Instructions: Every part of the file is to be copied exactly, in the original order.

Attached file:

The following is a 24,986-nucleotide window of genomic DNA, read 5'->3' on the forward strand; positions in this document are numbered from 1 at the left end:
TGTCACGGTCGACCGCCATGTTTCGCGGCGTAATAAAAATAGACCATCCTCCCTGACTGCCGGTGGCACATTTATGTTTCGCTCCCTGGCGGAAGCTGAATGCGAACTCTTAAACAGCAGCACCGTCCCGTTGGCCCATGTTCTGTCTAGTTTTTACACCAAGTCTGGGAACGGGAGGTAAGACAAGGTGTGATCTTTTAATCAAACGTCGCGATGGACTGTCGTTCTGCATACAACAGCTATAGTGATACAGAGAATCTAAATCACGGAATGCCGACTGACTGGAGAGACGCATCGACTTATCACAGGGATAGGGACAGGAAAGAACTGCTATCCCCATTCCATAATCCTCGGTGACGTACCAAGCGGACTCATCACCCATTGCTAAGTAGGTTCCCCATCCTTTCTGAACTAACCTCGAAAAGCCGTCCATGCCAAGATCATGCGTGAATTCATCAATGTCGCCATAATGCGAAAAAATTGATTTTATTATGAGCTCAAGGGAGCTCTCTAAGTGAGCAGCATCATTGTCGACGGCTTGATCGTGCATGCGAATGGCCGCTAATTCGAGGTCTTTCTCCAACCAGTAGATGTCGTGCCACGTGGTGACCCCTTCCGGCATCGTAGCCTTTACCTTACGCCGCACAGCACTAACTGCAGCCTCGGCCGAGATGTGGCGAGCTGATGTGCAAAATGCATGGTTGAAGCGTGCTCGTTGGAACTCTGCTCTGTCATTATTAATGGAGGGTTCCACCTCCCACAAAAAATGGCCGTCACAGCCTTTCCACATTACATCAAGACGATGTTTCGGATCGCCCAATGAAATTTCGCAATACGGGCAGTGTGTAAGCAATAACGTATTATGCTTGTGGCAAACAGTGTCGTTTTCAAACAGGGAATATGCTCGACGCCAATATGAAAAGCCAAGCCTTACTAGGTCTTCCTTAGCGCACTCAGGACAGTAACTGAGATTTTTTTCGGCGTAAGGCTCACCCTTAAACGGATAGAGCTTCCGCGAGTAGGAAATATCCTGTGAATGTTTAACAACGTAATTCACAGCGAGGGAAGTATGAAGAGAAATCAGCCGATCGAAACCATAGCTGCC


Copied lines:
The following is a 24,986-nucleotide window of genomic DNA, read 5'->3' on the forward strand; positions in this document are numbered from 1 at the left end:
TGTCACGGTCGACCGCCATGTTTCGCGGCGTAATAAAAATAGACCATCCTCCCTGACTGCCGGTGGCACATTTATGTTTCGCTCCCTGGCGGAAGCTGAATGCGAACTCTTAAACAGCAGCACCGTCCCGTTGGCCCATGTTCTGTCTAGTTTTTACACCAAGTCTGGGAACGGGAGGTAAGACAAGGTGTGATCTTTTAATCAAACGTCGCGATGGACTGTCGTTCTGCATACAACAGCTATAGTGATACAGAGAATCTAAATCACGGAATGCCGACTGACTGGAGAGACGCATCGACTTATCACAGGGATAGGGACAGGAAAGAACTGCTATCCCCATTCCATAATCCTCGGTGACGTACCAAGCGGACTCATCACCCATTGCTAAGTAGGTTCCCCATCCTTTCTGAACTAACCTCGAAAAGCCGTCCATGCCAAGATCATGCGTGAATTCATCAATGTCGCCATAATGCGAAAAAATTGATTTTATTATGAGCTCAAGGGAGCTCTCTAAGTGAGCAGCATCATTGTCGACGGCTTGATCGTGCATGCGAATGGCCGCTAATTCGAGGTCTTTCTCCAACCAGTAGATGTCGTGCCACGTGGTGACCCCTTCCGGCATCGTAGCCTTTACCTTACGCCGCACAGCACTAACTGCAGCCTCGGCCGAGATGTGGCGAGCTGATGTGCAAAATGCATGGTTGAAGCGTGCTCGTTGGAACTCTGCTCTGTCATTATTAATGGAGGGTTCCACCTCCCACAAAAAATGGCCGTCACAGCCTTTCCACATTACATCAAGACGATGTTTCGGATCGCCCAATGAAATTTCGCAATACGGGCAGTGTGTAAGCAATAACGTATTATGCTTGTGGCAAACAGTGTCGTTTTCAAACAGGGAATATGCTCGACGCCAATATGAAAAGCCAAGCCTTACTAGGTCTTCCTTAGCGCACTCAGGACAGTAACTGAGATTTTTTTCGGCGTAAGGCTCACCCTTAAACGGATAGAGCTTCCGCGAGTAGGAAATATCCTGTGAATGTTTAACAACGTAATTCACAGCGAGGGAAGTATGAAGAGAAATCAGCCGATCGAAACCATAGCTGCC